What To Do About The Teacher Workload And Recruitment Crisis

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shutterstock_387900820 Swim in the bureaucracy paperwork workload

Is the Fair Workload Charter the answer?

Teachers are beginning to make exciting plans for the next fast-approaching half-term holiday. It’s one of the perks of the job, isn’t it? Perhaps the break will offer the chance to catch up on that pile of marking. Maybe we can finally submit some long-overdue assessment data.

As a teacher, I am well aware that many of us use the holidays to ‘catch up’. This is nothing new and helps combat the burden of a heavy workload during term time. However, as schools up and down the country struggle to staff their classrooms, things are happening. Politicians and policy makers are starting to listen and offer solutions.

There is little doubt that we face, in this country, what has been dubbed by many in the media as a ‘teacher recruitment crisis’ (The Guardian, 2016). Teachers are leaving the profession and schools are struggling to recruit enough staff to fill their classrooms. Almost a third of us quit teaching within five years of starting (DfE, 2017) and this is contributing to a shortage of teachers.

The sheer volume of work teachers have to do is often the reason why teachers leave the profession. At their annual conference in 2017, the National Union of Teachers (NUT) produced their survey of young teachers which said many considered leaving due to workload. In response, the government produced a policy paper (aptly) named Reducing teacher workload (DfE, 2017).

Fair Workload Charter

So, what is the solution? The Nottingham City Education Improvement Board (EIB) thinks it has the answer.

In November 2016, it produced a document called the Fair Workload Charter in response to teachers’ excessive wheelbarrow of jobs saying it ‘is a major obstacle to our schools being able to successfully recruit and retain the best teachers’.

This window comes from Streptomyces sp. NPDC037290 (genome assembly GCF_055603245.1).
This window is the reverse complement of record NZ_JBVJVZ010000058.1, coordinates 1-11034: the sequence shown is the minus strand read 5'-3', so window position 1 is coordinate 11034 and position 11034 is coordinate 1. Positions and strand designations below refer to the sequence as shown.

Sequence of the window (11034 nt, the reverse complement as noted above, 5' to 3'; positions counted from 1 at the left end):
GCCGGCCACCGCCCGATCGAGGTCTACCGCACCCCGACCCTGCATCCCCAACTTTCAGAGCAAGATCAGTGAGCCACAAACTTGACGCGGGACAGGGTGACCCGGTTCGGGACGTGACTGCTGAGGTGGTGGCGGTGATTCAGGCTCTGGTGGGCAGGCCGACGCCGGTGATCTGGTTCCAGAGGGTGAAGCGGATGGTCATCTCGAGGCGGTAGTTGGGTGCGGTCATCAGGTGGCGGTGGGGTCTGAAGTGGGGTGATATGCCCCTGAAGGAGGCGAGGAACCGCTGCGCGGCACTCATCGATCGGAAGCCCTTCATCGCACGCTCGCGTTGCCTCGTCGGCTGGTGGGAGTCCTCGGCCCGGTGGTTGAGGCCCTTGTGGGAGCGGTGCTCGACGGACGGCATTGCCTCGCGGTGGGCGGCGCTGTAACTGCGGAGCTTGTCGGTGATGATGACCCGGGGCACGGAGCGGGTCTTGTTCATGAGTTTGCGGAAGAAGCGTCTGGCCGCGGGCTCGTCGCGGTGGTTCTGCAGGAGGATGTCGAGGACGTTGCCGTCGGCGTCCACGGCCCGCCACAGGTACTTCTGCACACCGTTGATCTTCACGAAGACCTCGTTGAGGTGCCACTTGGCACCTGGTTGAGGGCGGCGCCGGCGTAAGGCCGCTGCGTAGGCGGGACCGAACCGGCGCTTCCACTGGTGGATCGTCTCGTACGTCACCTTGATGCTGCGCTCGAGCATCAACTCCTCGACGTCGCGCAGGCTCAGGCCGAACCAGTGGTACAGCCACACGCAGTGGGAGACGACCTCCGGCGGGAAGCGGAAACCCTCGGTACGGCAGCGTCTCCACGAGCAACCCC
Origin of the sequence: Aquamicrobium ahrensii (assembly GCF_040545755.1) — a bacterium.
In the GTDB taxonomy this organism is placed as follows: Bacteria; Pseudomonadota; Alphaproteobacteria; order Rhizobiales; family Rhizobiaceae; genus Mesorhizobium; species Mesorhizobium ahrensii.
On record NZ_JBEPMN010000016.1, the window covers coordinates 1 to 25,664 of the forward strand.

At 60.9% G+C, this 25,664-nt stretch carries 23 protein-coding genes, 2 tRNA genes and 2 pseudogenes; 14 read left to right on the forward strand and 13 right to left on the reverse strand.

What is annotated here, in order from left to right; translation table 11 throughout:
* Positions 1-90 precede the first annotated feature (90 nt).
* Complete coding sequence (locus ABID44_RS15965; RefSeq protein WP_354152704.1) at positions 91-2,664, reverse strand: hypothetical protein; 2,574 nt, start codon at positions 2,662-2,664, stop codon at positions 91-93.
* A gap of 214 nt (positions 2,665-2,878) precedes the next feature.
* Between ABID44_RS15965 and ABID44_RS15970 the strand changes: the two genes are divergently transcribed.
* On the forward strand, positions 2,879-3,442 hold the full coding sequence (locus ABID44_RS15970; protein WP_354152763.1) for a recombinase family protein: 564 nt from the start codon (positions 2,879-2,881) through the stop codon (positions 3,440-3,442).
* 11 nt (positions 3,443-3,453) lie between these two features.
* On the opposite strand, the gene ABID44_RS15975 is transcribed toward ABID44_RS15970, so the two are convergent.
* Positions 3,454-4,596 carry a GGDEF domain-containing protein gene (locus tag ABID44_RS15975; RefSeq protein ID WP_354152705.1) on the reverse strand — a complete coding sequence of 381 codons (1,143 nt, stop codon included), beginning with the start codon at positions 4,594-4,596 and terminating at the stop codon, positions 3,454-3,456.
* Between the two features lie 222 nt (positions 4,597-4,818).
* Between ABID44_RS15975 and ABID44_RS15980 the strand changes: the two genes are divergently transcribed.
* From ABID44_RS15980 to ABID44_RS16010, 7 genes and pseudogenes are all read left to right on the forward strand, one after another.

It includes the following proposals to reduce workload:

  • a ‘5-minute lesson plan’ or schemes of work to reduce planning
  • clear and realistic marking and assessment policies
  • duties that don’t exceed 2 hours of work per day out of the classroom
  • schools monitor the workload of their teachers and review accordingly

A frank discussion on teacher workload is much-needed and long-overdue, but is it enough?

I certainly welcome any moves that attempt to offer practical solutions to reduce my workload and a ‘5-minute lesson plan’ in place of in-depth, laborious planning documents would undoubtedly reduce my Sunday evening work schedule! However, my overall response is one of cynicism.

It works for me

The first, most obvious, criticism is that the Fair Workload Charter is entirely voluntary and so teachers are left in the hands of a merciful management team that chooses to adopt and implement the proposals.

While many school leaders may join the Fair Workload Charter with the best of intentions, one has to wonder if this commitment would remain a priority in the face of a looming Ofsted or the pressure to raise a cohort’s lower than anticipated attainment levels.

Moreover, I believe the problem of a heavy workload lies deeper. Accountability measures have forced teachers to do more and be more.

In one study on why teachers leave the profession, workload went hand in hand with expectations of attainment and the ‘inability to switch off’ (Towers and Maguire, 2017). The feeling that we haven’t done enough can induce us to work (that little bit) harder.

Work it

The current culture in education of ‘performativity’ means that teachers feel they should be operating under a heavy workload as a way of proving their efforts and value (Ball, 2016).

This competitive climate means ‘we take responsibility for working hard, faster and better as part of our sense of personal worth and in relation to the worth of others’ (Ball, 2016).

While we may not have long hours directly dictated to us (although I am not denying that happens), often it is the pressure that we put on ourselves when challenged with attainment targets alongside performance-related pay, which prevents us from escaping a heavy workload.

With target setting and demands on pupil attainment continuing to be a prominent feature in education, it is hard to imagine that the workload of teachers will significantly reduce. I wonder what the EIB can offer in the face of all that.

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